Fox Business host apologizes after analyst says torture 'worked on' McCain

Fox Business Network host Charles Payne apologized on Thursday, after an analyst who appeared on his show said that torture "worked on" Sen. John McCainJohn Sidney McCainMontana barrels toward blockbuster Senate fight How Obama just endorsed Trump Former Texas Rep. Sam Johnson dies at 89 MORE (R-Ariz.) during his time as a prisoner of war in Vietnam.

"This morning on a show I was hosting, a guest made a very false and derogatory remark about Senator John McCain. At the time, I had the control room in my ear telling me to wrap the segment, and did not hear the comment," Payne tweeted. 

"I regret I did not catch this remark, as it should have been challenged. As a proud military veteran and son of a Vietnam Vet these words neither reflect my or the network’s feelings about Senator McCain, or his remarkable service and sacrifice to this country."

Payne's apology came after Thomas McInerney, a former Fox News military analyst, rebuked McCain, who urged Senate colleagues on Wednesday to reject the nomination of Gina Haspel, President TrumpDonald John TrumpSessions accepts 'Fox News Sunday' invitation to debate, Tuberville declines Priest among those police cleared from St. John's Church patio for Trump visit Trump criticizes CNN on split-screen audio of Rose Garden address, protesters clashing with police MORE's pick to lead the CIA. 

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Haspel has faced criticism from many lawmakers — mostly Democrats — for her ties to a brutal CIA detention and interrogation program in the years after the Sept. 11 terrorist attacks. In her confirmation hearing on Wednesday, Haspel vowed not to reimplement such interrogation techniques, calling the tactics "immoral."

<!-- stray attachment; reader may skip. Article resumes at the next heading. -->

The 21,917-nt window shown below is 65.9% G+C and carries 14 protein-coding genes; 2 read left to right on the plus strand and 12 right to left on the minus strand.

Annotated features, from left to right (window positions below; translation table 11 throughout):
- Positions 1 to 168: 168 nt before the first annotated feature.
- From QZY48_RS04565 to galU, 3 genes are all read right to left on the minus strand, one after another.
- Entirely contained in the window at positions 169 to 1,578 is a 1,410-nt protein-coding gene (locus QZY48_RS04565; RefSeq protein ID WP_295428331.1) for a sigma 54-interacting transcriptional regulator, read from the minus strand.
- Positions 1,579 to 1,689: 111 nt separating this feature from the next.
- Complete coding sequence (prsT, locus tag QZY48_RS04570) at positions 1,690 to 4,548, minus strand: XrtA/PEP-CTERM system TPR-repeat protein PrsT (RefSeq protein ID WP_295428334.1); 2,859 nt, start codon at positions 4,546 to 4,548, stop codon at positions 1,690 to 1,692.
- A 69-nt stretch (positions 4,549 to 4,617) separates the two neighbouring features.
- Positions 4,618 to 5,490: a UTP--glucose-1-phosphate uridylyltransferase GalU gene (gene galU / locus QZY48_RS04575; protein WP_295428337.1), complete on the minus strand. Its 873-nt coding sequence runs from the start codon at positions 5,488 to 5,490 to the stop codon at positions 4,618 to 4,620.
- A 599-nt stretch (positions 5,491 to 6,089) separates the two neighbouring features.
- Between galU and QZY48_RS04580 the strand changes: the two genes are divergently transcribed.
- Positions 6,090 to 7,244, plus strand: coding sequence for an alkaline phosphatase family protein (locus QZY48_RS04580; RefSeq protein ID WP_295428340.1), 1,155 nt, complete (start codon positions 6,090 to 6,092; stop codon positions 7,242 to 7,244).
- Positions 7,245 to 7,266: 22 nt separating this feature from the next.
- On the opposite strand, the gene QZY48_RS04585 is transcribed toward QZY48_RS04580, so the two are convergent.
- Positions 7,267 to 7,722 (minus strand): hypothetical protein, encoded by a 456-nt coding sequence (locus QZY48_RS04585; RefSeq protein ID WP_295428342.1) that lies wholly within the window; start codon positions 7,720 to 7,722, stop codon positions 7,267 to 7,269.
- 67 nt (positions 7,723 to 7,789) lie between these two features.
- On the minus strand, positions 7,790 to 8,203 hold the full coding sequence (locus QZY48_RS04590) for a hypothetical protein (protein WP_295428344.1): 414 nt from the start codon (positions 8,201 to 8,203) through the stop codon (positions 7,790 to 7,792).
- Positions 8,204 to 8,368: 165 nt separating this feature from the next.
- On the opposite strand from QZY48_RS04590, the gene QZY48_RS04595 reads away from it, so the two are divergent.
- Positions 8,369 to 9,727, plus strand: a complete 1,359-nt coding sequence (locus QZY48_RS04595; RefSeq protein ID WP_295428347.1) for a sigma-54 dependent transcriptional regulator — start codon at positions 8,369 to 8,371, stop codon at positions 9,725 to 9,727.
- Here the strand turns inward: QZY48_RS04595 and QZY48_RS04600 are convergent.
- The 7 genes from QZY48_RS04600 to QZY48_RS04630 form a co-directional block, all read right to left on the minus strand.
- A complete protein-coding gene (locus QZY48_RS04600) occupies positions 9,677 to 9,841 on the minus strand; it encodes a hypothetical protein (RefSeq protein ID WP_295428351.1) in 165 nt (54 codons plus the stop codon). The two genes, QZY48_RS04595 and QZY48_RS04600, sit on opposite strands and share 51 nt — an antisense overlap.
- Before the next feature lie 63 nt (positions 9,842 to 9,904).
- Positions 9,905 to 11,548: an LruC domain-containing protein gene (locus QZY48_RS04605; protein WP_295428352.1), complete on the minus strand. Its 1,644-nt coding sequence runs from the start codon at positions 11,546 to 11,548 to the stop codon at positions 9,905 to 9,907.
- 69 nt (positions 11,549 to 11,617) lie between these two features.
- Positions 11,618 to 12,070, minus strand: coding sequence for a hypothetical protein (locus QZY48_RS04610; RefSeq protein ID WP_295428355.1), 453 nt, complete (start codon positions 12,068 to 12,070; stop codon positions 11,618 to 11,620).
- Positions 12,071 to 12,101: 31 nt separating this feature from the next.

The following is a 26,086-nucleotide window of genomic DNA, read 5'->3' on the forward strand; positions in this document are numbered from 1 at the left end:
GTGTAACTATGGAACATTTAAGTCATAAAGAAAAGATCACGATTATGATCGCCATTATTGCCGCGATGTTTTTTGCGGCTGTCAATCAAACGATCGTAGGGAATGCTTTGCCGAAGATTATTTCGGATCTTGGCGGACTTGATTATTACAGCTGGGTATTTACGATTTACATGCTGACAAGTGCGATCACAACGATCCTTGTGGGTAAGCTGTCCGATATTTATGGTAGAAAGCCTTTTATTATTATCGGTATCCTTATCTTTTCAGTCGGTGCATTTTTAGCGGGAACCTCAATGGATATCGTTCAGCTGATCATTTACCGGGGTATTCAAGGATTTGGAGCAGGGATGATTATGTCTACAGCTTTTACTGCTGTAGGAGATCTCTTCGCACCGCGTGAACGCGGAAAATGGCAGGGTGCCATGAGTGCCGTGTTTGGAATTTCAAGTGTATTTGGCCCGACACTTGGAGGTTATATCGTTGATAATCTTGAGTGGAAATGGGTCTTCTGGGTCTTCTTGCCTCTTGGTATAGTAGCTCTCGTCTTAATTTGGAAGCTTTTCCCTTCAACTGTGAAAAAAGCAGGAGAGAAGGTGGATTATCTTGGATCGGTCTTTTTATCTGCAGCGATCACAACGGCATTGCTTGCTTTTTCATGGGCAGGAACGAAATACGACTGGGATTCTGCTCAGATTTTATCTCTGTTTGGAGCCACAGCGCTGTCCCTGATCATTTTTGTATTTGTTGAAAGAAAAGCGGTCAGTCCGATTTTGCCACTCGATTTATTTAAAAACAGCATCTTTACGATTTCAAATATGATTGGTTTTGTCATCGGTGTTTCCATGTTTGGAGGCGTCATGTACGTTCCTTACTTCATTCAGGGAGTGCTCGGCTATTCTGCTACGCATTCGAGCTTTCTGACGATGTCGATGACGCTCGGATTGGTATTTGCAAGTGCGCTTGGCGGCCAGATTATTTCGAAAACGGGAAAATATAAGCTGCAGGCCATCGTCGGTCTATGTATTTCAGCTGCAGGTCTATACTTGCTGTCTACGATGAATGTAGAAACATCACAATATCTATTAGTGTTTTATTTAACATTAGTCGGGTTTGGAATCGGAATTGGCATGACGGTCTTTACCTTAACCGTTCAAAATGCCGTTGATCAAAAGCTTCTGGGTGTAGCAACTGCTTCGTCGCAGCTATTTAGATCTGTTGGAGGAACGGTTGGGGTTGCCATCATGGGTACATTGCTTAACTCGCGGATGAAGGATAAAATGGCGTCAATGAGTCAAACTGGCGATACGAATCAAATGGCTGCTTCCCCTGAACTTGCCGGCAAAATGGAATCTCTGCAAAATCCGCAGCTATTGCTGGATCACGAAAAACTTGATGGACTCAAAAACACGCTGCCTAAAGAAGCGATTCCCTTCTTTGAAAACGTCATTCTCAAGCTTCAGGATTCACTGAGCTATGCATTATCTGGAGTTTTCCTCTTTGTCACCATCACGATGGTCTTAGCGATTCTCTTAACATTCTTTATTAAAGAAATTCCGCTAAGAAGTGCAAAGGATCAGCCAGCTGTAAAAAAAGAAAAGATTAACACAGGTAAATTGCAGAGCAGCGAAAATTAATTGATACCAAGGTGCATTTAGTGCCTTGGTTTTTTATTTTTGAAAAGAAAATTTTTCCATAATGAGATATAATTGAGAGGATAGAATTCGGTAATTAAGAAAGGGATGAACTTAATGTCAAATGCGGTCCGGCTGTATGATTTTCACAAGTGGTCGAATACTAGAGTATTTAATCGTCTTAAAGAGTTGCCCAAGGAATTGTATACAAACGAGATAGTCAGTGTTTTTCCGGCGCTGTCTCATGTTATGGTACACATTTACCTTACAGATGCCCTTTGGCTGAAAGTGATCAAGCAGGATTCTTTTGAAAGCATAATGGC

Payne asked McInerney on Thursday whether Congress should evaluate Haspel on her personal feelings or on her stated commitment to avoiding the use of such interrogation techniques, which have widely been condemned as torture.

"Well, she can't use it [torture] anymore because we have determined in Congress that it's not legal. The fact is, is John McCain, it worked on John. That's why they call him 'Songbird John,'" McInerney said, asserting that such tactics are effective.

As a POW in Vietnam, McCain was brutally tortured ultimately leading him to falsely confess to crimes.

Many military officials and analysts argue that torture is an ineffective means of interrogation because it can drive suspects to offer false confessions or inaccurate information.

Trump has insisted that torture works, though Defense Secretary James MattisJames Norman MattisOvernight Defense: Pentagon watchdog sidelined by Trump resigns | Plan would reportedly bring troops in Afghanistan back by Election Day | Third service member dies from COVID-19 Trump wants troops in Afghanistan back stateside by Election Day: report 'Never Trump' Republicans: Fringe, or force to be reckoned with? MORE has argued the contrary and remains firmly against the practice.